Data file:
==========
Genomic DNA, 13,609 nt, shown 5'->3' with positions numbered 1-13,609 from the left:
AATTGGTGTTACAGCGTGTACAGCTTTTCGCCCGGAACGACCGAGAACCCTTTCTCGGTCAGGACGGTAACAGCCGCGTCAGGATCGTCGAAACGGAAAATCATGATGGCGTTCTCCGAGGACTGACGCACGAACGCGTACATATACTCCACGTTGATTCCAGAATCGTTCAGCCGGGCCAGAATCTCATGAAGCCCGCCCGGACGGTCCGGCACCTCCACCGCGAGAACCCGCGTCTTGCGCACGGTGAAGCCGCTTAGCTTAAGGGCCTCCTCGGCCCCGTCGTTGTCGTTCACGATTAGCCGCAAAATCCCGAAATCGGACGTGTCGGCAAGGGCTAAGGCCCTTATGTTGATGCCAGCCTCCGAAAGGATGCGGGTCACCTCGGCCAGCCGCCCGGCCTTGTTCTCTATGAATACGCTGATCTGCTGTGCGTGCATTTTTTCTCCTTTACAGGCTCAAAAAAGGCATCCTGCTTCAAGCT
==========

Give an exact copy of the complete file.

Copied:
Genomic DNA, 13,609 nt, shown 5'->3' with positions numbered 1-13,609 from the left:
AATTGGTGTTACAGCGTGTACAGCTTTTCGCCCGGAACGACCGAGAACCCTTTCTCGGTCAGGACGGTAACAGCCGCGTCAGGATCGTCGAAACGGAAAATCATGATGGCGTTCTCCGAGGACTGACGCACGAACGCGTACATATACTCCACGTTGATTCCAGAATCGTTCAGCCGGGCCAGAATCTCATGAAGCCCGCCCGGACGGTCCGGCACCTCCACCGCGAGAACCCGCGTCTTGCGCACGGTGAAGCCGCTTAGCTTAAGGGCCTCCTCGGCCCCGTCGTTGTCGTTCACGATTAGCCGCAAAATCCCGAAATCGGACGTGTCGGCAAGGGCTAAGGCCCTTATGTTGATGCCAGCCTCCGAAAGGATGCGGGTCACCTCGGCCAGCCGCCCGGCCTTGTTCTCTATGAATACGCTGATCTGCTGTGCGTGCATTTTTTCTCCTTTACAGGCTCAAAAAAGGCATCCTGCTTCAAGCT